Tag Archives: ingabire

The week that was. The election that wasn’t.

These last days in Rwanda – a time I’d hoped to devote to cathartic reflections, soulful musings, and rampant promiscuity – have instead been gobbled up by the dreadful realities of packing up a life into two musty old suitcases and hoping it weighs less than 30 kilos. This isn’t how I expected to spend my last week in the Great Lakes, a region to which I’ve grown greatly attached in the past year. Already I’ve had to cancel my farewell dinner with His Excellency PK (“No prob. Keep up the good work,” read the presidential text); and most of the tender moments I’ve shared with friends around Chez Mzungu have been equally devoted to backing up my hard drive in the event of a carjacking outside of Jo’burg’s OR Tambo International Airport.

A shame, too, with these having been some of the more eventful weeks in what’s becoming an increasingly eventful country. (To the friend who once called Kigali “the Morgantown, West Virginia of Africa,” one can only say, “Take that!”) Caught up in a whirlwind of revisionism, divisionism, and pre-electoral hooliganism, Rwandan authorities shuttered two independent news weeklies; arrested two high-ranking military officers on charges of “misuse of office” and “immoral conduct”; and arrested opposition candidate Victoire Ingabire on charges including collaborating with a terrorist organization and denying the genocide, before releasing her the following day.

“Whew!” would be an appropriate response here.

Umuseso editor Didas Gasana, seen just days after the ruling.

The Committee to Protect Journalists, last seen on President Kagame’s Christmas list, criticized the ruling by Rwanda’s humorless – yet inadvertently hilarious – Media High Council for its six-month suspension of the vernacular weeklies Umuseso and Umuvugizi, on the grounds of “insulting the head of state, inciting the police and army to insubordination, and creating fear among the public.”

“By silencing these two local-language newspapers the Media High Council is robbing Rwanda voters of crucial alternative voices during the presidential election campaign,” said CPJ Africa Program Coordinator Tom Rhodes said. “The ruling is a thinly disguised attempt at censorship. If the election is to be seen as free and fair, the council must reverse this ruling and ensure that all media are able to cover the campaign.”

Umuvugizi editor Jean Bosco Gasasira, in an interview with the Voice of America, criticized the Media High Council – which he described as a “political tool” of the government – for violating its own media law in dealing with the two maverick newspapers.

“When a newspaper in Rwanda, according to the new media law, writes anything inciting or anything bad, the Media High Council summons them and forces them to make correction of that. When they refused, they are at least suspended for two months. Then if they repeat that, you suspend them for six months. Neither Umuseso nor Umuvugizi have never been summoned by the Media High Council officially nor suspended for two months which shows that this was politically motivated. They just want to eliminate us before the election campaign,” Gasasira said.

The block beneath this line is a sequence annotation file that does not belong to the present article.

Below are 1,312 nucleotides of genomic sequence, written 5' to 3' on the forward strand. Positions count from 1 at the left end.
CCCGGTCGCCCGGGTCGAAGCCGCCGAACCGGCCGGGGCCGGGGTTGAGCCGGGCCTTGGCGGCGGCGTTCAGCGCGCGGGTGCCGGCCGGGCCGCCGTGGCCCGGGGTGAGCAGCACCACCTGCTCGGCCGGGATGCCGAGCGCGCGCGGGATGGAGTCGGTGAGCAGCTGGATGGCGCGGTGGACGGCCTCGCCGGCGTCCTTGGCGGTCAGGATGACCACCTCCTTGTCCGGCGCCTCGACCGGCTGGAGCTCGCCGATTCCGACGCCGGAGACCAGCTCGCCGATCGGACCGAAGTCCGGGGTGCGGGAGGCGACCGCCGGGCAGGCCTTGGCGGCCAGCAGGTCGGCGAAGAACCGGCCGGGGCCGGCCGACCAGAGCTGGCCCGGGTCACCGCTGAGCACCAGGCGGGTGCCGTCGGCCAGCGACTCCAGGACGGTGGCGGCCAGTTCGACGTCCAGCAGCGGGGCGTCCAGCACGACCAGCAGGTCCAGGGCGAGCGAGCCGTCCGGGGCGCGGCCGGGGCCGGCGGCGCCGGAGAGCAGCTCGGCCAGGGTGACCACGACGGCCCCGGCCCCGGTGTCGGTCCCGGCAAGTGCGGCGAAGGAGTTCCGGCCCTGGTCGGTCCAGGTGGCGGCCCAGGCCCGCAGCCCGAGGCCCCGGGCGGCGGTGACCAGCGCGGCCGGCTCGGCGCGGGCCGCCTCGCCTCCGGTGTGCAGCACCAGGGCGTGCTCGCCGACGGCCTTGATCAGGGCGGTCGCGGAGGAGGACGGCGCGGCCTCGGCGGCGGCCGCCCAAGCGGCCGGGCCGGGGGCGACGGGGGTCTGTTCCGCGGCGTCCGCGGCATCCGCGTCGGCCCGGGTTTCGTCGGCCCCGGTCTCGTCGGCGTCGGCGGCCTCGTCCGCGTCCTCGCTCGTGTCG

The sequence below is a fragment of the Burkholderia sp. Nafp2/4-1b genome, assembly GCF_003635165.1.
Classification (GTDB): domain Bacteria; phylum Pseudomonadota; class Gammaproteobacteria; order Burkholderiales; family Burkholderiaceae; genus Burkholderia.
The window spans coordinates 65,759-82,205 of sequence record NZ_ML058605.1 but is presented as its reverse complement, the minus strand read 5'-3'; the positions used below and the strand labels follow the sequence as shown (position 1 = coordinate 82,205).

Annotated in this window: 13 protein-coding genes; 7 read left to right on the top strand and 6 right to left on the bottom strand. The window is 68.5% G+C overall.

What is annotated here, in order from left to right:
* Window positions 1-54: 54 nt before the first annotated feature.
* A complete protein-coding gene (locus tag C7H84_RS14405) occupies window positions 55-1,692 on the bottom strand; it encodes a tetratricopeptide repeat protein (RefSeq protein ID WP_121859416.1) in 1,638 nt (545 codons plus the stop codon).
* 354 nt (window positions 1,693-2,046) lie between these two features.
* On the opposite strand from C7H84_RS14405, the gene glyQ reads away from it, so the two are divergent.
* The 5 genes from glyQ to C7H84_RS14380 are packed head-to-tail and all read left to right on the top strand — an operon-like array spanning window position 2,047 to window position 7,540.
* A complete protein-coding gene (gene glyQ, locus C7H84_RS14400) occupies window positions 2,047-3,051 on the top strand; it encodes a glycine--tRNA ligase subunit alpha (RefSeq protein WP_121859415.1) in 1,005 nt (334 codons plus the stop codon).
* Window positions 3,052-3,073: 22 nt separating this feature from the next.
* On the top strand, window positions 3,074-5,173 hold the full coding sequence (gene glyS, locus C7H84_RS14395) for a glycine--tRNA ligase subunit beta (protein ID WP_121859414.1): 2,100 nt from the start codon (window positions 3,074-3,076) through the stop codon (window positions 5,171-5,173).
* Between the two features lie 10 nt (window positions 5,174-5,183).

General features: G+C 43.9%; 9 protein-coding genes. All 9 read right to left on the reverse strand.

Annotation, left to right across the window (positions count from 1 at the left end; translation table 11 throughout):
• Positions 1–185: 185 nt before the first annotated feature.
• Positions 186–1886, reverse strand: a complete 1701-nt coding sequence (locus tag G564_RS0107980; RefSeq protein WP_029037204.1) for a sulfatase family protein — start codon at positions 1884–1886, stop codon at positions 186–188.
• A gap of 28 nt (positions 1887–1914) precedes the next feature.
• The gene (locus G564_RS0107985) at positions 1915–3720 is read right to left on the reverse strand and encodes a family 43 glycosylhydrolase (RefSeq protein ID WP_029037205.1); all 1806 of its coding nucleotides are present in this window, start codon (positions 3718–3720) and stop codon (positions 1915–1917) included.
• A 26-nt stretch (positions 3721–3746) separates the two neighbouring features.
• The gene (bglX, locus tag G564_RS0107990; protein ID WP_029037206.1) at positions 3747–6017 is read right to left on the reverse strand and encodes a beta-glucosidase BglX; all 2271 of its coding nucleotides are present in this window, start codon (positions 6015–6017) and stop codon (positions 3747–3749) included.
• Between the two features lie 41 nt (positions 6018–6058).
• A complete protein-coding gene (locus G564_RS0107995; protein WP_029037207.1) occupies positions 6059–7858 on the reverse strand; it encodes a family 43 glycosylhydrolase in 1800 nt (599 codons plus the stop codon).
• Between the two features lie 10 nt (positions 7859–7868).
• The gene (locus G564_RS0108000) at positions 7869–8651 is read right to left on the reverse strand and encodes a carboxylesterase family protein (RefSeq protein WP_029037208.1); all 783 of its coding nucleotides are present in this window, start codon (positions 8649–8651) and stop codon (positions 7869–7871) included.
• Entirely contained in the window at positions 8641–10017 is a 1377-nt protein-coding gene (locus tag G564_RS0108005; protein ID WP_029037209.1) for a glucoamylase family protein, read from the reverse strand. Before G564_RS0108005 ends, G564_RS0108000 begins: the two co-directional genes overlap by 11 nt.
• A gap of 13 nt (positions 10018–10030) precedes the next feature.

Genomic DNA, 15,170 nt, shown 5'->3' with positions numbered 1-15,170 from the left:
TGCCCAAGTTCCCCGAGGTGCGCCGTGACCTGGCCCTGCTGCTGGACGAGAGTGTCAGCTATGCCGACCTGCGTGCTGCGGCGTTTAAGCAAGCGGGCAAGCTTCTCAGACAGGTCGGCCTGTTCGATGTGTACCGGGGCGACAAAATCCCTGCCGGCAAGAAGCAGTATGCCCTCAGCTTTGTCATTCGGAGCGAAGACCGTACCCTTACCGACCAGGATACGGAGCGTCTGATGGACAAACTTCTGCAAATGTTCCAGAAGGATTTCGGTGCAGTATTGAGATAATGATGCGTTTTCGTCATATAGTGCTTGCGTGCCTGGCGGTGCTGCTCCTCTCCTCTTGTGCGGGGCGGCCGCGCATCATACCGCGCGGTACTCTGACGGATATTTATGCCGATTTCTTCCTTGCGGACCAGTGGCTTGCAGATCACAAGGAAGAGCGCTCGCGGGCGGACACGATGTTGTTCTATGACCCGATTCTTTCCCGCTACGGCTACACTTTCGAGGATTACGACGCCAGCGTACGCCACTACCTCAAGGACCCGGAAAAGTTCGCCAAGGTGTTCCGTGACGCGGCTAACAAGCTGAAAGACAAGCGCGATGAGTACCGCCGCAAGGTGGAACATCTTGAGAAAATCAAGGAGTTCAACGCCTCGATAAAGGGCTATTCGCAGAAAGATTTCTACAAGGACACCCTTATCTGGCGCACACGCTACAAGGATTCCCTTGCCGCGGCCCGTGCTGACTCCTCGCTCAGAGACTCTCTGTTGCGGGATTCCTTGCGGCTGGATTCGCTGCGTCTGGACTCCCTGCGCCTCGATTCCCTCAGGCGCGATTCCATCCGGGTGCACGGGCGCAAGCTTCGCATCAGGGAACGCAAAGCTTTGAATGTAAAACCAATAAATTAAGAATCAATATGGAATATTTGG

The ever-reliable texas in africa, noting that Rwanda’s High Media Council had suspended the two papers on the grounds of “erroneous content,” observed that “if “erroneous content” is now grounds for shutting down Rwandan media outlets, [she] look[s] forward to the closure of the government daily, the New Times.” That august paper, meanwhile, in reporting on Canadian Governor General Michaëlle Jean’s recent comments that “journalism is an ultimate tool that strengthens democracy and helps establish a society that respects the rights of all,” took a self-congratulatory tone that mistakenly assumed she was referring to it.

Rwandan opposition figures turned out in Kigali to protest Ingabire's arrest.

Ms. Ingabire, meanwhile, who has been ruffling feathers in Kigali since she arrived in January, seems to have finally gotten what we all knew was coming. The public campaign against her has been on a rolling bubble these past three months; two weeks ago, her fate seemed sealed when the president publicly took her to task during the annual genocide commemoration week.

“Some people just come from nowhere … useless people,” said Mr. Kagame. “I see every time in pictures some lady who had her deputy – a genocide criminal, talking about ‘there is genocide, but there is another’… that is politics. To that we say a big ‘no.’ And if anybody wants a fight, then we will give them a fight.”

The charges against her, one judicial official told the AFP, include “collaborating with a terrorist organisation, dividing the population, denying and downplaying the genocide.” Chief prosecutor Martin Ngoga told the Christian Science Monitor that “the prosecution’s case against Ms Ingabire is based on facts and evidence.”

“The actions that led to these charges against Ms. Ingabire are extremely serious and cannot go unpunished,” he added.